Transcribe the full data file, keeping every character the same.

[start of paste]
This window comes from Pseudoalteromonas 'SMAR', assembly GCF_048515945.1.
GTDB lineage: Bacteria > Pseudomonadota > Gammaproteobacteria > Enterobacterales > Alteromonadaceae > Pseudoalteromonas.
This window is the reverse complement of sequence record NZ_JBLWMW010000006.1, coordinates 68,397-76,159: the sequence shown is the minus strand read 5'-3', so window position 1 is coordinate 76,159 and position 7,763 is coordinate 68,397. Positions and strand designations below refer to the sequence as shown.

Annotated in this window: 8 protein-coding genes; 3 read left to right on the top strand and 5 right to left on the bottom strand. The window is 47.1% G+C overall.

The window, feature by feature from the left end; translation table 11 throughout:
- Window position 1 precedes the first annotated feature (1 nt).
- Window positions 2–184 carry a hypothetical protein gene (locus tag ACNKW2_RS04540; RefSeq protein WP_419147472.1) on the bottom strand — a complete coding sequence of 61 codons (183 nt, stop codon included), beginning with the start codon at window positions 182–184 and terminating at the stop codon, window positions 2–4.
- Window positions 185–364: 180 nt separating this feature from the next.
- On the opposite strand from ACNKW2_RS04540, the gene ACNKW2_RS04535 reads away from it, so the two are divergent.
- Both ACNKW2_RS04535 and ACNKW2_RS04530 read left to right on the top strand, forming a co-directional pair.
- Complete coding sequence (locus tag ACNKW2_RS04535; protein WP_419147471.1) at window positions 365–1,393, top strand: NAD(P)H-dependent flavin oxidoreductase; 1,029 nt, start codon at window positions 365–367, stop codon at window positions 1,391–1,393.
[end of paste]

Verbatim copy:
This window comes from Pseudoalteromonas 'SMAR', assembly GCF_048515945.1.
GTDB lineage: Bacteria > Pseudomonadota > Gammaproteobacteria > Enterobacterales > Alteromonadaceae > Pseudoalteromonas.
This window is the reverse complement of sequence record NZ_JBLWMW010000006.1, coordinates 68,397-76,159: the sequence shown is the minus strand read 5'-3', so window position 1 is coordinate 76,159 and position 7,763 is coordinate 68,397. Positions and strand designations below refer to the sequence as shown.

Annotated in this window: 8 protein-coding genes; 3 read left to right on the top strand and 5 right to left on the bottom strand. The window is 47.1% G+C overall.

The window, feature by feature from the left end; translation table 11 throughout:
- Window position 1 precedes the first annotated feature (1 nt).
- Window positions 2–184 carry a hypothetical protein gene (locus tag ACNKW2_RS04540; RefSeq protein WP_419147472.1) on the bottom strand — a complete coding sequence of 61 codons (183 nt, stop codon included), beginning with the start codon at window positions 182–184 and terminating at the stop codon, window positions 2–4.
- Window positions 185–364: 180 nt separating this feature from the next.
- On the opposite strand from ACNKW2_RS04540, the gene ACNKW2_RS04535 reads away from it, so the two are divergent.
- Both ACNKW2_RS04535 and ACNKW2_RS04530 read left to right on the top strand, forming a co-directional pair.
- Complete coding sequence (locus tag ACNKW2_RS04535; protein WP_419147471.1) at window positions 365–1,393, top strand: NAD(P)H-dependent flavin oxidoreductase; 1,029 nt, start codon at window positions 365–367, stop codon at window positions 1,391–1,393.